Cúchulainn stands dying; the raven on his shoulder will signal his death. “This memorial is dedicated to all the brave and gallant men and women of the Old IRA (Óglaigh na hÉireann) and Cumann na mBán who fought in all of the campaigns from the 1920s War of Independence onwards.”
The Irish tricolour with crossed rifles was the flag of the Irish Volunteers (Óglaigh na hÉireann), the splits in which gave rise all the subsequent IRAs.
For a roll of honour 1916-1966, including some profiles, see Treason Felony.
“Socialism is neither Protestant nor Catholic, Christian nor Freethinker, Buddhist, Mahometan, nor Jews [sic]. It is only human. We of the Socialist working class realise that as we suffer together we must work together that we may enjoy together. We reject the firebrand of capitalist warfare and offer you the olive leaf of brotherhood and justice to and for all.” From part 6 of Connolly’s Labour, Nationality And Religion in 1910. The mural is in Beechview Park, across the street from Áras Uí Chonghaile/James Connolly Visitor Centre.
“The true revolutionary is guided by a great feeling of love. It is impossible to think of a genuine revolutionary lacking this quality” – Che Guevara Lynch. The INLA’s Kevin Lynch died in the second hunger strike after 71 days. He is buried in Dungiven, where this memorial sits on the main road between Derry and Maghera.
“I ndíl chuimhne ar Óglach Kevin Lynch a fuair bás ar stailc ocrais ar son saoirse, 1ú Lúnasa 1981 [who died on a hunger strike for freedom, 1st August 1981]. Erected by the Irish Republican Socialist Ex-Prisoners Memorial Committee.”
“‘It is not enough to be a revolutionary and an adherent of socialism or a Communist in general. You must be able at each particular moment to find the particular link in the chain which you must grasp with all your might in order to hold the whole chain and to prepare firmly for the transition to the next link; the order of the links, their form, the manner in which they are linked together, their difference from each other in the historical chain of events are not as simple and not as senseless as those in an ordinary chain made by a smith.’ – Vladimir Lenin. Workers’ Party West Belfast [Fb].” The quote is from Lenin’s The Immediate Tasks Of The Soviet Governmentin 1918.
This is a new INLA board to deceased volunteers Danny Loughran and Matt McLarnan, Paul (“Bonanza”) McCann, Martin McElkerney, and Gino Gallagher. The new addition here is Martin McElkerney, who died from a self-inflicted gunshot wound in March last year (2019) (Guardian). Shots were fired over McElkerney’s coffin (tw). He was released under the terms of the Belfast/Good Friday Agreement after 12 years for his part in a booby-trap bombing of two British soldiers, one of whom died, in which two children also died.
The “Provisional” split from the IRA in early 1970 and the feud between the Provos and the “Official” IRA went on intermittently throughout the 70s. This board on Teach Oisín in the New Lodge commemorates three local OIRA members who were (or, were thought) killed in the feud (John) Mario Kelly was killed in Newington near his home in November 1975. Trever [Trevor] McNulty, education officer for the Republican Clubs and OIRA, was shot by the Provisionals in the entrance hall of Alexander House (later Teach Fhinn) in the New Lodge. 11 people, mostly OIRA, died in the feud in the two weeks from the tail end of October into November (CAIN). The third person shown is Patrick McGreevy from Carlisle Square, a youth member aged 15 or 16 (hence the Gal Gréine) who was shot from a passing car outside a café on Clifton Street. Originally his killing was thought to be part of the feud (which explains his inclusion here), but it is now generally accepted that he was shot by the UVF (Lost Lives).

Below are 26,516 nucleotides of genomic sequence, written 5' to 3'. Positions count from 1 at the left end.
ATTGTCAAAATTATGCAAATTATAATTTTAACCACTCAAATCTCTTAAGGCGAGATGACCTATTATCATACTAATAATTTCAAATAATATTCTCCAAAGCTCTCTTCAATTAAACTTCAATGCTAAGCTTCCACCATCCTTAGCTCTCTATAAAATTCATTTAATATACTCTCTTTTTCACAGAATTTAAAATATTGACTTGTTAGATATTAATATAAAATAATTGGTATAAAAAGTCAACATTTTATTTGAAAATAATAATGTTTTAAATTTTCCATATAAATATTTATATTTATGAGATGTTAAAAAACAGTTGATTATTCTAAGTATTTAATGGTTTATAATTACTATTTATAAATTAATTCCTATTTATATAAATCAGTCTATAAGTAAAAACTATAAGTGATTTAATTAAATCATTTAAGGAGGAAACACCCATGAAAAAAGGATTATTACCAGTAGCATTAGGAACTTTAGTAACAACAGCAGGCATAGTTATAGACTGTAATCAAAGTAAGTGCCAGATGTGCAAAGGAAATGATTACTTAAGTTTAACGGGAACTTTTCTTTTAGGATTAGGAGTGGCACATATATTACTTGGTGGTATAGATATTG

The genealogy of the republican movement goes through the pike-men (silhouettes on the left and right) of 1798 and 1803 to the Easter Rising (the quote from James Connolly: “The cause of labour is the cause of Ireland and the cause of Ireland is the cause of labour”)
James Connolly was executed on May 12th, 1916. Both the (freshly painted) Connolly plaque shown above and the Martin Meehan mural on the adjacent wall paint the struggle of the republican prisoners and the Provisionals of the ‘Troubles’ as descendants of 1916’s Easter Rising. Several name-plaques have been added to (what is now officially titled) the ‘Republican Prisoners Memorial Wall’ compared to the number seen in September.
For close-ups of the door and sculptured rocks, see Father Time.
“Stand by the republic – Stormount [sic] has not delivered; no new jobs; wages & benefit cut; massive housing crisis; fight for jobs; resist all cuts; join the IRSP.” The board is from the Irish Republican Socialist Party (Fb); in the background is the repainted version of The Runner, including portraits of Manus Deery and Charles Love and a plaque to Love.
Gabriel Mackle was returned to prison most recently in November, 2017 (Pensive Quill | Irish News) and released in March, 2018 (An Phoblacht). The RSF board on the front of Lecky Road remains in place, however, as is joined by “IRA” graffiti. Bernadette Devlin (as she then was) organises in the background.